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The 4 Scariest Careers


Watching scary movies is a thrill, especially because we can turn the lights on when they’re over and know that none of it was real (phew!). But some of our worst fears aren’t just Halloween costumes that are worn once a year and then stored away. They’re actually real-life situations faced by professionals everyday. From slimy bugs to bloody crime scenes, your worst phobias are lurking around every corner if you’re gutsy enough to take on a scary job! This Halloween, join us for a countdown of the five scariest careers.

4. Pest Exterminator

Does seeing an insect, or even the picture of an insect, make your skin crawl? Being an exterminator or fumigator would be a hundred times creepier! Not only will your job require you to look for the bugs in a building, but you’ll have to dispose of many dead bug bodies afterwards (and they definitely looked a lot cuter in A Bug’s Life)!

Your only requirement is to be trained and licensed. However, since you’ll also be working with larger pests such as rats, you’ll need a strong stomach as well to handle the sight of dead rodents. We’ve all watched our fair share of insect horror movies involving giant, mutated bugs dominating the world, but this job will make you realize just how easy it is for creepy crawlers to invade and take over!

3. Mortician

Scared of zombies or ghosts? Being a mortician, a funeral director who prepares deceased bodies and carries out burials, is not for those who are easily spooked! It might not seem like a demanding profession, but in order to become one, you have to study science, restorative art, business management, law and ethics and bereavement counseling.

You’ll need at least an associate’s degree in funeral service and mortuary science education; the American Board of Funeral Service Education gives a list of all the colleges in each state that offer the program. A one- or two-year apprenticeship is common before you become licensed and officially run your own practice. It’s not most people’s first choice of a dream job, but it’s a fitting career for collegiettes who care about helping others (especially those who are grieving) and love Edgar Allan Poe.

2. Asylum Psychiatrist

If you freaked out at any point during the second season of American Horror Story, can you imagine actually handling the pressure of working in an asylum? You might find yourself sitting in the same room as someone who committed atrocious murders, listening to his or her motives and trying to understand his or her thought process. At any moment, your patient could act violently toward you, so you have to be prepared. Psychiatrists are bound to keep the secrets of their patients, but it’s not easy going home full of all those dark, twisted thoughts!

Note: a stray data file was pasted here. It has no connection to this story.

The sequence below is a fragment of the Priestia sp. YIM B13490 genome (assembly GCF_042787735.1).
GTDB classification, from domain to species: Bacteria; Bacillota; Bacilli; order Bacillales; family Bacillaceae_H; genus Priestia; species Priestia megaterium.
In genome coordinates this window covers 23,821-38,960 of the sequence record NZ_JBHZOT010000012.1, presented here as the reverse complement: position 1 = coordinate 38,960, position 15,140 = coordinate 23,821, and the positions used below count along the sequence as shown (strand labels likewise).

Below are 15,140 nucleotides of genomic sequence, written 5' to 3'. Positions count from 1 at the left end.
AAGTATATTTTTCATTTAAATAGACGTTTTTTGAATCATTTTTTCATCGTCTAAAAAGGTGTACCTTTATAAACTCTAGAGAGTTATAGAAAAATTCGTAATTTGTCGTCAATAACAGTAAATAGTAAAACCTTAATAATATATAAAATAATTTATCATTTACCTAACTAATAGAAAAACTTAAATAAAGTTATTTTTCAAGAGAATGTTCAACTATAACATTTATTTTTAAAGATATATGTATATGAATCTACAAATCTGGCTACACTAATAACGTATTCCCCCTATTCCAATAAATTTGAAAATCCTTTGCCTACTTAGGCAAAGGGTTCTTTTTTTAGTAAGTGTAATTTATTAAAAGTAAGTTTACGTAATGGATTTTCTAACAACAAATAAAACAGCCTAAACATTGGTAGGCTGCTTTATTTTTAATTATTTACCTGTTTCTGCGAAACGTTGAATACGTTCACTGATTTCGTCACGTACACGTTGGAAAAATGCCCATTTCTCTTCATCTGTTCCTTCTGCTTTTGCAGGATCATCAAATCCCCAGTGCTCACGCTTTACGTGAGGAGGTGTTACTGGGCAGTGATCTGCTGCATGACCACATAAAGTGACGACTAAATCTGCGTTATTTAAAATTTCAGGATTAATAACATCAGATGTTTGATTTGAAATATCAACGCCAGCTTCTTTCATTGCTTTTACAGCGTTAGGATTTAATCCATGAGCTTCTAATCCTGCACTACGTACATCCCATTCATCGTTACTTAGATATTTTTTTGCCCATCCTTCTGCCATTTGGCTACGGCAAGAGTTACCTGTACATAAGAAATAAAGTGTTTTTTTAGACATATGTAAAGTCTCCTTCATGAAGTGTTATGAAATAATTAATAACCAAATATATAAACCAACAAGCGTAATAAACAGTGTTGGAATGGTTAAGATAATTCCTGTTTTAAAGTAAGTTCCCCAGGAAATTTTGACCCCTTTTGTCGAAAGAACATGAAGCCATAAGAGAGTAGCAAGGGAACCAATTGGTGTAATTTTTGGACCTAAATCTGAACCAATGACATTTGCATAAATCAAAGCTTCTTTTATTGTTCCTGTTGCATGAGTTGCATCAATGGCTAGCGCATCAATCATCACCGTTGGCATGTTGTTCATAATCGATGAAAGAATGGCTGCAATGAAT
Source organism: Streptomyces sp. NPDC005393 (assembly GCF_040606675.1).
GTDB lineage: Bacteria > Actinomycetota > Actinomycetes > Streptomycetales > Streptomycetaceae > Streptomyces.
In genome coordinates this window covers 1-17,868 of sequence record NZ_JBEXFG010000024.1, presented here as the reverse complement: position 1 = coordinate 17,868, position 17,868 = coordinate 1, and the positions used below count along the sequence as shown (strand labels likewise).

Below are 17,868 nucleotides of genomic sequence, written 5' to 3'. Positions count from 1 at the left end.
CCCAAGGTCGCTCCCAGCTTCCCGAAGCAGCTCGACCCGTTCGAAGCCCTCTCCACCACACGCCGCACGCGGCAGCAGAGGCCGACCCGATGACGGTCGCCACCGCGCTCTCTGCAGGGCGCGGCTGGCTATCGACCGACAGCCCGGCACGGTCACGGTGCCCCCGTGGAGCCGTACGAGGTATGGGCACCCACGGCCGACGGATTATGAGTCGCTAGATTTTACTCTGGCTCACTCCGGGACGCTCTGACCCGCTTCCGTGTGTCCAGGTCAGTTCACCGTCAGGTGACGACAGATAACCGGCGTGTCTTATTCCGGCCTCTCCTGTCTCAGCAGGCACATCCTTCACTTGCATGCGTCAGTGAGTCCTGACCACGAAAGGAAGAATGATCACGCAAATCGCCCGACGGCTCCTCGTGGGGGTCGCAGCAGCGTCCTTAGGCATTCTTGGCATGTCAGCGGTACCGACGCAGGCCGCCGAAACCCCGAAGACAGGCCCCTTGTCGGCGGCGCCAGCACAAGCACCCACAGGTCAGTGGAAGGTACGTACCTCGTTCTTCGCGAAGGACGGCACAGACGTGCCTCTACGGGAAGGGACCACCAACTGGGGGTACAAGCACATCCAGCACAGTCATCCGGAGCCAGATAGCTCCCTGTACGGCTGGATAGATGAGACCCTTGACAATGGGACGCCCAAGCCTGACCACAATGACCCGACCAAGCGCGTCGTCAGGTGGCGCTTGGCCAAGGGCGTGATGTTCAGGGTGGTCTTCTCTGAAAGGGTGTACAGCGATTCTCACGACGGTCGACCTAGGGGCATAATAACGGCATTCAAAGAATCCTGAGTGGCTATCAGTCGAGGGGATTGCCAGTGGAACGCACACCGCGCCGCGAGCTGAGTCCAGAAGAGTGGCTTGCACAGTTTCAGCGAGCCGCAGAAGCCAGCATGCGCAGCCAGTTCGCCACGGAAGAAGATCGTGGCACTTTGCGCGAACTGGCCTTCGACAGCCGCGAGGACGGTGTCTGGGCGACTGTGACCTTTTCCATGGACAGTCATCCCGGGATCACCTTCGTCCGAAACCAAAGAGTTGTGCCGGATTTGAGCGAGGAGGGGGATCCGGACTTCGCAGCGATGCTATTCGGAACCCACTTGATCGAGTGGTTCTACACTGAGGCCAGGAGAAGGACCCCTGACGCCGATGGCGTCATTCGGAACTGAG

To qualify for psychiatry, you’ll need a bachelor’s degree in psychology or another subject in the sciences, and you’ll also need to attend medical school and become certified by the American Board of Psychiatry and Neurology. Try to find jobs in counseling and therapy beforehand. You’ll want to become comfortable using your skills before you decide to jump into more extreme patient situations. It’s also helpful to talk to others who work in the field to get an idea of the challenges you’ll be facing and how to handle the stress (and scariness) of the job!

1. Crime-Scene Cleaner

Ever thought about what happens after the police discover that bloody corpse in the middle of the woods? Someone has to clean up the mess, right? A crime-scene cleaner is left to remove the blood. To become one, you’ll need a degree related to biology, as well as technical training in law-enforcement procedures and bio recovery.

According to The Atlantic, crime-scene cleaners often try to avoid knowing as much as possible about the victims, making it easier to do the job on a daily basis and see the situations more objectively.


If you’re dressing up this Halloween, keep an eye out for scary costumes that actually relate to people’s jobs in the real world! You might not have realized just how many scary careers we’re surrounded by every day — and a lot of the ones we see in horror movies aren’t half as frightening as they are in real life.

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